So, merely 169 days later I’m finally finishing my top 10 favourite songs. I’d apologise for the delay but I’m not going to because a) I’ve been really, really busy, what with my kids, my man, my dog, my friends, my family and my job and b) because I’ve found it really, really hard to finish the list. So I’m taking the plunge. Here is my top 5, for this moment at least – I’ll probably remember another 5 tomorrow which I wanted to add but oh well, maybe I’ll do a revised top 5 in another 169 days.
5. One Way by Sizzla.
I found this corker on a compilation by Ian Brown of Stone Roses fame when I was going through my Northern Monkey phase in the heady days of my early 20’s. Ian Brown & Richard Ashcroft/The Verve (bollocks – new I forgot someone significant) were my go-to mini disc album/compilations (yes-I had a mini disc player) at the time and what fun it was too. But this song was different. It was some of the dirtiest reggae I’d ever heard. I’d absolutely no idea what he was singing about but no matter! Everytimr I pressed play I’d be grindin and windin on the tube as if I was on a beach in Jamaica. I defy you not to do the same.
4. Dull Flame of Desire by Bjork and Antony Hegarty
Oh dear god in heaven… This song. I first listened to it in my car when I was heavily pregnant with my first child. I was waiting for R to finish work & happily checking out the new Bjork album out when this song suddenly attacked my synapses and set off a hormonal explosion in my brain and body that has not been matched by music to this day. I would not be exaggerating when I say that I was in absolute floods of emotional tears. Poor R was greeted by a snotty, sobbing wreck in pyjamas when he finally got out of work. I played him the song and cried again. He said, “That’s nice.” Men.
3. 505 by Arctic Monkeys
I flipping love Alex Turner. I know many people think he’s a bit of a twat and yes, I’d agree he does come across like that much of the time but….I’m a little bit smitten and I think he’s allowed to be a twat as he’s also a poet of the highest order. So there. See below.
2. Crying Lightning by Arctic Monkeys
Like another of my most favourite quirky people – Richard Ayoade – Turner is a master of the normal, the banal, the suburban. The way he turns normal, everyday events and observations into poetry I think is spectacular and hilarious and tragic. The first few lines are amongst his best:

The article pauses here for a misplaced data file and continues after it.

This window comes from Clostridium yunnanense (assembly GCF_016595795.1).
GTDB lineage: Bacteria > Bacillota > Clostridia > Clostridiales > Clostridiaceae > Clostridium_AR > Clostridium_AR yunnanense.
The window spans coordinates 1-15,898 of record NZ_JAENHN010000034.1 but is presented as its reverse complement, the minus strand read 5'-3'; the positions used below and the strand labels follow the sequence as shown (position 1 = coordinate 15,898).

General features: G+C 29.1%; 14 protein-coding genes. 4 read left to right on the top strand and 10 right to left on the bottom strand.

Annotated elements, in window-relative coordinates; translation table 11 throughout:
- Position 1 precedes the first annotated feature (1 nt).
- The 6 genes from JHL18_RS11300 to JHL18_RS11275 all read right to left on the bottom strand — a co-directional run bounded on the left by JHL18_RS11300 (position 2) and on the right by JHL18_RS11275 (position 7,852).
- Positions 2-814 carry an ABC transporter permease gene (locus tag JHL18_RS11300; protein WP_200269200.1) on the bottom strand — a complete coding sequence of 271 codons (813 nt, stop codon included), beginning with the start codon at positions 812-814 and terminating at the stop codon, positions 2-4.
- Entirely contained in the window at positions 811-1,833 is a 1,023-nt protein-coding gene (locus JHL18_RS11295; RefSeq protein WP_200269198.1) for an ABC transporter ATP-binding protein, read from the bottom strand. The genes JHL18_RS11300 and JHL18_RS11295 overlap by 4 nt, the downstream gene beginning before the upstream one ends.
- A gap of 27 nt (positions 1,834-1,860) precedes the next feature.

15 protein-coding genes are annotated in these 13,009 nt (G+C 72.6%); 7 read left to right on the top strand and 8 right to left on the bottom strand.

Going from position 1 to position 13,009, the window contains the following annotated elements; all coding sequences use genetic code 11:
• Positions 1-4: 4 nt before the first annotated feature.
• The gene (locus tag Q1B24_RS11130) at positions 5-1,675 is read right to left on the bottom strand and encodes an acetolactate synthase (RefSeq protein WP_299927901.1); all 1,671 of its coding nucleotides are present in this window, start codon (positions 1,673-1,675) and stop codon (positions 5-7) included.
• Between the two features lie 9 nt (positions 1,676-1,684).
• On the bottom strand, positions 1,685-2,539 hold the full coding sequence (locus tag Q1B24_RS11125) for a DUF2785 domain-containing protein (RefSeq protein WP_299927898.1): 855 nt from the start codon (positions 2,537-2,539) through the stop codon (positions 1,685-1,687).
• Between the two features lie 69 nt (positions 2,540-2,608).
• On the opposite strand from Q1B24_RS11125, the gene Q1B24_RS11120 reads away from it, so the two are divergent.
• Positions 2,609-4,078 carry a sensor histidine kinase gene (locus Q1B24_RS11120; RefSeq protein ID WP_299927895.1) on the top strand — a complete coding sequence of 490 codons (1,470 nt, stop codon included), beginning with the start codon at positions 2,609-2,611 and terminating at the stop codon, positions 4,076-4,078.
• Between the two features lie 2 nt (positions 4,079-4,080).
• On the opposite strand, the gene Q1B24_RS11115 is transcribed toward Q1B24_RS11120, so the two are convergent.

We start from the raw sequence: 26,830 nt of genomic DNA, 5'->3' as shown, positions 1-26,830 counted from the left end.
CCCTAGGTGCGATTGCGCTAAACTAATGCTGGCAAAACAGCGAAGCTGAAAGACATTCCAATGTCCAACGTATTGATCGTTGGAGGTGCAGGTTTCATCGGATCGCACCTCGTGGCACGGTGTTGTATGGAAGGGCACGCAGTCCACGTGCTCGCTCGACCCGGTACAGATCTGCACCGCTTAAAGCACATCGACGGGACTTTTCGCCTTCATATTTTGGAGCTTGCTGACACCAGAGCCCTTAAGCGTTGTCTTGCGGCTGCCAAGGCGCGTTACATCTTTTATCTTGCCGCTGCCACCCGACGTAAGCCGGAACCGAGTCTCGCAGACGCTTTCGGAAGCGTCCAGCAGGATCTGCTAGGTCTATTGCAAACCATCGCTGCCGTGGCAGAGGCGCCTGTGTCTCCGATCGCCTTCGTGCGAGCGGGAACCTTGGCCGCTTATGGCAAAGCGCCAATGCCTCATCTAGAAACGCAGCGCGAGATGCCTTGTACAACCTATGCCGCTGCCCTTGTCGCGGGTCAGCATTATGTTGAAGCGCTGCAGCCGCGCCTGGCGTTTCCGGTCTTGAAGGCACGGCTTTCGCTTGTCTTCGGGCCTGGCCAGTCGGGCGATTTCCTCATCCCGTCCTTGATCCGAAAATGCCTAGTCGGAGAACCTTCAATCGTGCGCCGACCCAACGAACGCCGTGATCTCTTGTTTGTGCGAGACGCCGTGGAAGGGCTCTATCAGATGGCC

Outside the cafe by the cracker factory/You were practising your magic tricks./And my thoughts got rude/As you talked and chewed/On the last of your pick and mix.
He sings in laconic and droll tones, making no effort to hide his Sheffield accent; I think he’s dreamy.
1. Possibly Maybe by Bjork
So here it is, my number one. No surprises it’s Bjork. I heard this for the first time in my first car (a beige mini called Kevin) on a tape. Yes a tape. I think it was my first experience of musical frisson. The tape had bjork’s album Debut on one side and Post on the other. What the 18 year old me heard on the tape was so exotic and interesting and different I knew, then and there, that I was not alone in the world anymore; that people existed that saw the world as I saw it. Furthermore, with Possibly Maybe, I realised that I was not the first woman to fall in love completely with a man who I had had sex with (sorry mum) and who did not feel the same for me. And that the feelings I had subsequently did not mean I was bonkers (mind you, some would say that I could’ve picked a less “eccentric” role model than Bjork in that department. As I’ve aged though, and spent more time amongst humans, I’ve decided that Bjork is actually quite sane in comparison to many people in this world).
From the lyrics to the bass line to the constant ringing of an unanswered phone, this song speaks to me. And that’s what music, and all art in general, is supposed to do right? So whether you like the music in my list or not, I hoped you’ve enjoyed my ramblings about WHY I love the music I’ve written about.